One of Oz's biggest strengths is its visuals. Wizard of Oz: Beyond the Yellow Brick Road might easily be the most visually stunning RPG on the DS, with graphics that are on par with Matrix Software's Final Fantasy III and IV remakes. Every environment is rich with colour which adds a lot to Oz's visual charm. Character models also look smooth and are full of detail. Enemies are also very unique and full of personality. The visuals do not make Oz the zany place that it should be, but since the game is all about seasons, each area has its own visual style that it shows off. The visuals are stunning, and there are not too many 3D RPGs that look as clean as Oz does.

   Oz's other main strength lies in its soundtrack. There is a song for every area, and each track is strong enough to stand out on its own. Many of the tracks encompass themes of zaniness and insanity because Oz is an absurd world and the soundtrack should make the player feel as though she has stepped into the world of a madman. However, balancing out the insanity of the battle and boss themes, many of the dungeon themes are calm and serene and attempt to bring players into each of the moods that the seasons invoke. The music is pleasant and perfectly suitable when attached to the game's visual prowess. Sound effects are also spot on, and befitting to what is occurring in battle and in the story.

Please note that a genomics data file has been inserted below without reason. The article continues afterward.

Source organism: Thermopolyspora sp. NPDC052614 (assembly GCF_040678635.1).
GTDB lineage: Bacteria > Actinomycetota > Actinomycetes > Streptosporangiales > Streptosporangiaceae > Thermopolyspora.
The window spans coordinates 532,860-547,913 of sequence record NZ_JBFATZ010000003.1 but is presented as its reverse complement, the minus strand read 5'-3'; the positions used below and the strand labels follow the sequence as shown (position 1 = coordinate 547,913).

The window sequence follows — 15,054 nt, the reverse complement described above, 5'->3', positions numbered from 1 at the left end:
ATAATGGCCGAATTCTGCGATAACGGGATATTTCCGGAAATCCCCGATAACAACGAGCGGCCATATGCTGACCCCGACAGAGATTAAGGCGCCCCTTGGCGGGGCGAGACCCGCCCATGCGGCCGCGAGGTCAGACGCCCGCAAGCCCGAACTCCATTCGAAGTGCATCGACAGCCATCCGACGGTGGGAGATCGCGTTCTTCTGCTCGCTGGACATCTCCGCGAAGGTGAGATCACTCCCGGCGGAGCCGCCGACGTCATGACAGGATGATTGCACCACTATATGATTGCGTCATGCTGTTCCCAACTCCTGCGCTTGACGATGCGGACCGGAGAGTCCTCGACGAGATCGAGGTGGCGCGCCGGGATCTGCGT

Wizard of Oz: Beyond the Yellow Brick Road is a fairly short game that can be completed in twenty hours depending on how much backtracking the player does. The game also provides a very mild difficulty as regular battles are a snap to complete. While boss fights provide a modest challenge, they can be more frustrating and cheap if anything. This RPG certainly provides a casual gameplay experience and was built more for those who have little to no experience with the genre. Hardcore RPGs fans will likely find no challenge, and will probably be disappointed in its simplicity. Personally I enjoyed the simplicity of Oz, and didn't mind that the only difficulty came from boss battles.

   As I stated back in my Run to the Sun impression, Wizard of Oz: Beyond the Yellow Brick Road will not be for everyone. The game attempts to do a lot of unique things in its interaction and combat; some of it works, and some of it doesn't. However, it's unfair to say that Oz isn't an enjoyable experience, because it's an incredibly touching game with stunning visuals and music to back up the experience. It's a shame that the battle system is as simplistic as it is, because the game has so much going for it, including a great plot twist, fantastic art direction and an ending that is a real tearjerker. Traveling down the yellow brick road can sometimes be a scary thing, but there really is no place like Oz.